Mar 15, 2010
Art from the Heart Depression and Artists
By Sharon Teal-Coray
It has been shown that artists have a increased chance of suffering from depression and anxiety. I can attest to this as I have had to deal with both of these most of my life. What is very interesting is that we have this strong desire to create. However, sometimes we are unable to do just that. We may have to work, take care of our kids or our parents. We have health problems or we just simply don’t make the time.
We were born with the innate drive to pursue creative inclinations, just think of all the wonderful inventions in this world that has come from the creative mind. It is part of being human and we have survived because we are creative. I don’t personally think that this was mere accidental, I believe in a loving God that blessed us with this desire. If we didn’t have it we would have nothing. Everything that man has made has at one time been a creative “idea” in someone’s mind before it came into existence.
With this instinct so strong, what happens if we just ignore these feelings? Also why would we do this?
There are many reasons someone ignores their desire to be creative, maybe they are afraid they won’t be good enough, maybe someone has told them that they are not creative, and can’t draw or their ideas are stupid. This is enough to stop even the most secure person in their tracks, but ignoring these inherent feelings can have consequences.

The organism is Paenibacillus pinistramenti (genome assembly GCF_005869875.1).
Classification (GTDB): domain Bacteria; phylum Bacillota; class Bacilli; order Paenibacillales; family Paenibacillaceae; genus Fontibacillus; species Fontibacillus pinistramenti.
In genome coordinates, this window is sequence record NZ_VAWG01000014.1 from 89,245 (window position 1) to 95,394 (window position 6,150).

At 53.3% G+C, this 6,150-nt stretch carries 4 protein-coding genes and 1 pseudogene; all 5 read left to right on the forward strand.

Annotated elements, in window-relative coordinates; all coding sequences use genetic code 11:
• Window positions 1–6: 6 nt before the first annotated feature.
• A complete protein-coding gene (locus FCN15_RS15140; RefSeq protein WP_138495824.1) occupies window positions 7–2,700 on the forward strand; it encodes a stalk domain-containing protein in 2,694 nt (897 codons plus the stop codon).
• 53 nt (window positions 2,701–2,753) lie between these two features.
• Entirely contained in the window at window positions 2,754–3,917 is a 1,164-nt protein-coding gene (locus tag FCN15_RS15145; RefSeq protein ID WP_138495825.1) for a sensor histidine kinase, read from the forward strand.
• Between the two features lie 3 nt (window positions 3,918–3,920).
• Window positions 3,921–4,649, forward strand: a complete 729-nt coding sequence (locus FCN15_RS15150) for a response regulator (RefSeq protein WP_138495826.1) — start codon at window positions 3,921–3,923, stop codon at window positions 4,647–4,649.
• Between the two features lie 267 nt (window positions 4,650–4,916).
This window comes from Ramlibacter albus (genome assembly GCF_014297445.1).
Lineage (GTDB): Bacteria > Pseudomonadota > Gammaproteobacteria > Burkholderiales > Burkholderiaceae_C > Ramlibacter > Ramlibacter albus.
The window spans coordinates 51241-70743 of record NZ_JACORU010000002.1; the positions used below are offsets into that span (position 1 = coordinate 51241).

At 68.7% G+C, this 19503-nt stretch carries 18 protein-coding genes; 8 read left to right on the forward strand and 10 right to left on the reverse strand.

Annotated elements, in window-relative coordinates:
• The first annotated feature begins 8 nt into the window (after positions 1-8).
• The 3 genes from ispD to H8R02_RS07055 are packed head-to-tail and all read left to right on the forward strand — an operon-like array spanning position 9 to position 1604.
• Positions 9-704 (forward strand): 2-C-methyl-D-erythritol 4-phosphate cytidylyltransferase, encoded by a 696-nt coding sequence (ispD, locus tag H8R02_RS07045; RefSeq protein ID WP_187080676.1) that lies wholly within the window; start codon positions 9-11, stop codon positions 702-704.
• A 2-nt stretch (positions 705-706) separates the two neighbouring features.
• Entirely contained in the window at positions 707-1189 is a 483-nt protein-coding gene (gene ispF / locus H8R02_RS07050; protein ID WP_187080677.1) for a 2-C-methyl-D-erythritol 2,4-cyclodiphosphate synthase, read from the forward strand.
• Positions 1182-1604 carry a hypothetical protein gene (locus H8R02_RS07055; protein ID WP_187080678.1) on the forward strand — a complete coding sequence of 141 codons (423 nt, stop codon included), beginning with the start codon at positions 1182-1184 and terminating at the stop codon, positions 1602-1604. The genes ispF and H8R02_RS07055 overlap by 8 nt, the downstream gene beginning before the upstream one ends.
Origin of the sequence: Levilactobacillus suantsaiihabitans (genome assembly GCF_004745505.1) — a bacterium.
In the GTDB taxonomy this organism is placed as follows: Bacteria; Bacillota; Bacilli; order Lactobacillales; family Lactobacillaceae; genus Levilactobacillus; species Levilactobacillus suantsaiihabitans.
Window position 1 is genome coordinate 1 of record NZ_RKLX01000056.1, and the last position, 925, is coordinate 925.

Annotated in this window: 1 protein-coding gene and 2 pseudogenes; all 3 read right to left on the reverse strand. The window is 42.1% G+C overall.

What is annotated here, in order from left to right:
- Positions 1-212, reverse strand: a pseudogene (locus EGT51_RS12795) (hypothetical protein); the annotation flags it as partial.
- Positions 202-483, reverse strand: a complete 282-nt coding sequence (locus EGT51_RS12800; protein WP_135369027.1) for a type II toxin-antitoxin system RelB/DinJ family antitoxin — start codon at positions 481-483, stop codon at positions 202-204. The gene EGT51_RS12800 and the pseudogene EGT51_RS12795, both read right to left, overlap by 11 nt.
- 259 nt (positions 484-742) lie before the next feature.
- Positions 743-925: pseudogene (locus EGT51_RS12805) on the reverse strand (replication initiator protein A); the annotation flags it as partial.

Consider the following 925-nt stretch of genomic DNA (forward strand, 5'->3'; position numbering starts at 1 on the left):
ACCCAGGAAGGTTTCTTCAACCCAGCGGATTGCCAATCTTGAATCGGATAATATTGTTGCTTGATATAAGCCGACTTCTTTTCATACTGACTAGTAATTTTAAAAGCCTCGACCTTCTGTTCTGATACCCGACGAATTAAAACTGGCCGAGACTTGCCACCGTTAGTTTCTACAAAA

This creative energy is so strong that if we ignore it and internalize it can turn into depression. C. Diane Ealy Ph D wrote in her book, “The Woman’s Book of Creativity” that “Repressed creativity can express itself in unhealthy relationships, overwhelming stress, severe neurotic or even psychotic behavior and addictive behavior such as alcoholism. But perhaps the most insidious and common manifestation of repressed creativity in women (and men) is depression.”
I have found that if I listen to my inner desires and follow through with getting into my studio and get about creating I feel much better. I instantly feel more alive because I am honoring my creative side and taking care of myself. Painting give me a real purpose which helps me to relax and offers a time for my body to recharge, relax an counteract some of the aspects of depression. In the old days depression was known as melancholy, today it can be described as “silent suffering” By being creative we give ourselves the opportunity to find an inner peace, and get rid of the despair and sorrow that goes along with depression. It empowers us to express our inner soul and find that unique person we truly are.
Being creative can also help us through some tough times, maybe you have suffered a loss, it can be a job, the death of a loved one, a child leaves home or a relationship. As we grow into middle age we all will face these things. Grief can overwhelm us and other losses can interrupt our lives and paralyze us so we are unable to tap into our creative mindset. We will often just shut down during the grief period with the same energy that we had to create now being used to recover. At times like this we will often feel our creativity has left us for good, it is gone.
However, sometimes we can use this time to heal by expressing what we are feeling through our art. We often become more introspective when we are going thought trials and emotional pain actually making it easier to tap into our creative side.
We need to take heed of our inner voices, your soul may be hungry for creativity. If you suppress this over and over chances are you may experience depression. Never smother your creative voice.